To address these issues – to compensate for this form of bias and allow the integration of diverse data sources in a unified analysis framework – we propose in this paper a contingent kernel density estimation methodology developed below. This method extends the application of kernel density estimation to datasets, such as the Twitter data presented later in this document, that previously were problematic to analyze using kernel density estimation.

The contingent kernel is derived by replacing each discrete point location used in standard kernel density estimation with a contingency distribution that represents a local probability density estimate of where the point actually lies. Thus the direct analogue to applying the smoothing kernel to each point as done in standard kernel density estimation, is to apply the kernel to each contingency distribution by convolving the two. Assuming no uncertainty about point locations, this is the case of the Dirac delta function contingency distribution and the contingent kernel method reduces to standard kernel density estimation.

Formally, a contingent kernel is defined for each point as the convolution of the kernel function, , and the probability density function that describes the contingency distribution, Ψ_{i}, for that point. Equation 3 defines this operation. Note that the denominator term is a normalizing factor to ensure that the area under the contingent kernel will be one.(3)Whereas any standard kernel function can be converted into a contingent kernel through this operation, the contingency distribution is defined by the sampling regime. For instance, in the case of a Transect-Range-Section grid study, the contingency distribution would be a bivariate uniform distribution with the same dimensions as a single grid square.

Once the contingent kernels have been arrived at, the contingent kernel density estimate is calculated in much the same way as the standard kernel density estimate (Equation 4).(4)As a practical matter, the form of Ψ* _{i}* may often be constant across all points. When this is true, a single form of the contingent kernel function can be derived for all points. This is the case in the Twitter application presented later in this paper. In that application, Ψ is a circular uniform distribution defined by a radius

*r*(where

*r*may change from point to point). In such cases, a single contingent kernel can be derived for the entire dataset, which can then be applied to each point. Here, the primary change from standard kernel density estimation when calculating the density estimate is that the contingent kernel is not based on a one-parameter family of kernels , but instead also takes parameters that define the shape of the contingency distribution (

*r*in the case of the Twitter application). The rest of the analyses in this paper will focus on cases where the form of Ψ is constant between points.

## Results

### Calculation of Demonstrative Contingent Kernels

An example calculation of a one-dimensional contingent kernel (as defined using Equation 3) derived for a standard Gaussian kernel and a contingency distribution function (Ψ* _{i}*) defined as a uniform distribution with a half-width of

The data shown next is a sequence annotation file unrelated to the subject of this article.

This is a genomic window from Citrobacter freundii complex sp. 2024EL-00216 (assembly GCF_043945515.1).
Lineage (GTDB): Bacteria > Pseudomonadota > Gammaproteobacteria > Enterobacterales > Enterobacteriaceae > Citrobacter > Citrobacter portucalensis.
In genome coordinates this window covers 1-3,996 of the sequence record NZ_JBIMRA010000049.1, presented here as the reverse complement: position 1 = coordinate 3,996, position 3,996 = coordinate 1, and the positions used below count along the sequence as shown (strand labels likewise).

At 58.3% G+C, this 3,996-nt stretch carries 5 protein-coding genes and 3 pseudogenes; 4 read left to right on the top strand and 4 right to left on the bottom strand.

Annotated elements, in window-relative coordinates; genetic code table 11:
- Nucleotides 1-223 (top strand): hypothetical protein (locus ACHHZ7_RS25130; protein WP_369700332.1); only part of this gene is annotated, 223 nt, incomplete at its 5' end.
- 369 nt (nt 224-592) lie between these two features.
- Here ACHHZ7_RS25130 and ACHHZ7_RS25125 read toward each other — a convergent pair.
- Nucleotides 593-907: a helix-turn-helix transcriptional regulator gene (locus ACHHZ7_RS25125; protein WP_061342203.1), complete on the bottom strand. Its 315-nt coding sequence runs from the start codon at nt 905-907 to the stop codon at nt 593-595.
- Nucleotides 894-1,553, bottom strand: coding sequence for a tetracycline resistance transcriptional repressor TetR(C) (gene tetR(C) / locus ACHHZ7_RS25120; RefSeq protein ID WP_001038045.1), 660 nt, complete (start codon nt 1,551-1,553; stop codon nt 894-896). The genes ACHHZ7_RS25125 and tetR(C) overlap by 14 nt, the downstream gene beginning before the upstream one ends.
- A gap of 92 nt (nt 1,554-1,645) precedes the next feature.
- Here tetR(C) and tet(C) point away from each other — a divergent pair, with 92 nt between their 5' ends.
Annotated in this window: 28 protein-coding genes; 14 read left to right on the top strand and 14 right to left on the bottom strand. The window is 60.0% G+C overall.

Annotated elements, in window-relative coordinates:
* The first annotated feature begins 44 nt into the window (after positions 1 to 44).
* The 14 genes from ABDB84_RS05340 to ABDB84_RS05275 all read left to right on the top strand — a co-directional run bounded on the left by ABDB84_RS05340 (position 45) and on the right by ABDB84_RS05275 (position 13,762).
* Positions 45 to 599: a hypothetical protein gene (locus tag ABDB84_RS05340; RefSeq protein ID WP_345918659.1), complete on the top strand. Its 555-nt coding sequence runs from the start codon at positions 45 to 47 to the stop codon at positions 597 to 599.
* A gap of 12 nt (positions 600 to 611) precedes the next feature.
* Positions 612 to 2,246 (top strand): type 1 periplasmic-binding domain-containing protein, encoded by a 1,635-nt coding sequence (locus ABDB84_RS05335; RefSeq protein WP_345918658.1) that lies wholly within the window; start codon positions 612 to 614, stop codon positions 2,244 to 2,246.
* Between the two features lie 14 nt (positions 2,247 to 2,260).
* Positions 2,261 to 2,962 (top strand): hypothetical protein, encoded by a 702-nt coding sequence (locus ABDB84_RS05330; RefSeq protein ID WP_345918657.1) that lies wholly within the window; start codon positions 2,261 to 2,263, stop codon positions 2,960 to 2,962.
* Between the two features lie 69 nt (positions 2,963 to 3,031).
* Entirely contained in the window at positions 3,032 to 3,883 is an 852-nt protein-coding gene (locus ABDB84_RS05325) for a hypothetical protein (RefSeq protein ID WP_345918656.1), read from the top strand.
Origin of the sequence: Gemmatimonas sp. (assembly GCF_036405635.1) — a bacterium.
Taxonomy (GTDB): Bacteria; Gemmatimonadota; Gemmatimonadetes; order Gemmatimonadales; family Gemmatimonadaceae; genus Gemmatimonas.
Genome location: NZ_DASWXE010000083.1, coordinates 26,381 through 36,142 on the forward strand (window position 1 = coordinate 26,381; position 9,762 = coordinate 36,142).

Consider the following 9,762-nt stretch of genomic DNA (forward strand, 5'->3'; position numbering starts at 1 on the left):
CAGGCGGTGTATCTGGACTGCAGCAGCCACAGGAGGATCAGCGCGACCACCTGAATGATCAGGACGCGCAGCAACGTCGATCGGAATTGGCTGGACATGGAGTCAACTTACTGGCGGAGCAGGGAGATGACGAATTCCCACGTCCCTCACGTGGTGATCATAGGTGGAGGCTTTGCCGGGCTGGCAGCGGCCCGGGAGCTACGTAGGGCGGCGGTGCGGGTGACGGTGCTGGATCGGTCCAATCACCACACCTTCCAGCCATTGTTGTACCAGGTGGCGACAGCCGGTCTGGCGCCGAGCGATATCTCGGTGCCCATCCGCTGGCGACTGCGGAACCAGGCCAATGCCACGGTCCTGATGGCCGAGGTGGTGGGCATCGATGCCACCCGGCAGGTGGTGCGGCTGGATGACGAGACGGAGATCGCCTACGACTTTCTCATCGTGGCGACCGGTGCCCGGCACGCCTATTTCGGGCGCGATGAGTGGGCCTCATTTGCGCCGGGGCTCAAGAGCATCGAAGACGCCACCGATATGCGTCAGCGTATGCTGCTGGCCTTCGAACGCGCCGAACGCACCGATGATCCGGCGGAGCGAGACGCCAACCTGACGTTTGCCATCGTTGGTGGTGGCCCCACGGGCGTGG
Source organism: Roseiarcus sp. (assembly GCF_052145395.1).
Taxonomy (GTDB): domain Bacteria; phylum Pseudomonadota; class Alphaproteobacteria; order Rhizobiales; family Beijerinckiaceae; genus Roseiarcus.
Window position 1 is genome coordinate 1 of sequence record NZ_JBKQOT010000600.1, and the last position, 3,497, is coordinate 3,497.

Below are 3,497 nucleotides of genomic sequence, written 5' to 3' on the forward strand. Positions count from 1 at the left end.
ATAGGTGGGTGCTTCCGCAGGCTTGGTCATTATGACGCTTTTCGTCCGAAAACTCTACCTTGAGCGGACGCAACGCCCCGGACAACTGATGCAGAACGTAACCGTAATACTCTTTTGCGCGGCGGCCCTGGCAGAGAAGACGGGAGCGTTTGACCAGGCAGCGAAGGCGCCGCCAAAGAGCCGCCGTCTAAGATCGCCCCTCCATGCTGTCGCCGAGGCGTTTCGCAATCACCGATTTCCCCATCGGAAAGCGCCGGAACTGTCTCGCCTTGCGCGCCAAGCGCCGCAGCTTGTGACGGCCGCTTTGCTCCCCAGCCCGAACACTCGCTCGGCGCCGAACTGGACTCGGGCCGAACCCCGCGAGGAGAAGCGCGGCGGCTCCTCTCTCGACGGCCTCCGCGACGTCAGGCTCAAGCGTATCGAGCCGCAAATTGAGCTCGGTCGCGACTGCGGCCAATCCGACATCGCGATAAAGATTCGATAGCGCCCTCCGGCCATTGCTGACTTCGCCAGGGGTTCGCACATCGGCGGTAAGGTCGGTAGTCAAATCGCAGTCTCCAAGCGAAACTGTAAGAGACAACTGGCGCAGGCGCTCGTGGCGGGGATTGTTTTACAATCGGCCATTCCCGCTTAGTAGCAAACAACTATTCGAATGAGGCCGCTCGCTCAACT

*r*(the contingent kernel then depends solely on

*r*) is provided by the equation(5)Additionally, contingent kernels for a number of common usage cases were calculated. Combinations between three separate kernels (Gaussian, Epanechnikov, and Uniform) and two types of contingency distributions (Uniform defined by a half width

*r*and Gaussian defined by a standard deviation ) were developed. The resulting contingent kernels are collected in Figure 3.

These contingent kernels directly take the role of the contingent kernel in Equation 4 for calculating the contingent kernel density estimate. In some cases, such as a Gaussian kernel and a Uniform contingency distribution, the contingent kernel is a simple function. In other cases, such as the Epanechnikov kernel and a Uniform contingency distribution, the contingent kernel is a piecewise function where test conditions should be evaluated sequentially until one is determined to be true. In either case, the implementation of these contingent kernels in a mathematical or programming environment is straightforward.

All contingent kernels use the bandwidth as a parameter. Figure 4 illustrates the effect of the bandwidth parameter on the shape of the contingent kernel formed from the standard Gaussian kernel and a Uniform contingency distribution (Equation 5). The parameters defining the contingency distribution are also parameters to the contingent kernels and affect their shape.

The contingent kernel for a standard Gaussian kernel applied to a uniform half-width of radius 0.5. Contingent kernels for three different bandwidths (*h*) are plotted.

It should be noted that not all the contingent kernels are defined for the Uniform contingency distribution when the width of the Uniform distribution is equal to 0 (i.e. *r* = 0). Such a scenario would correspond to the case of no displacement error. Without displacement error, we would wish that the contingent kernel would reduce to the standard kernel that it was derived from. Indeed, this is the case. For example, although Equation 5 is not defined for *r* = 0, the limit of the equation as *r* approaches 0 reduces to the equivalent of what would be the standard Gaussian kernel (Equation 6). Code that implements the contingent kernels should check for such boundary conditions and adjust calculations accordingly.(6)

### Numerical Validation of Accuracy Improvements

As described in the methods section, a numerical simulation was constructed to validate the accuracy of contingent kernel density estimation on synthetic datasets.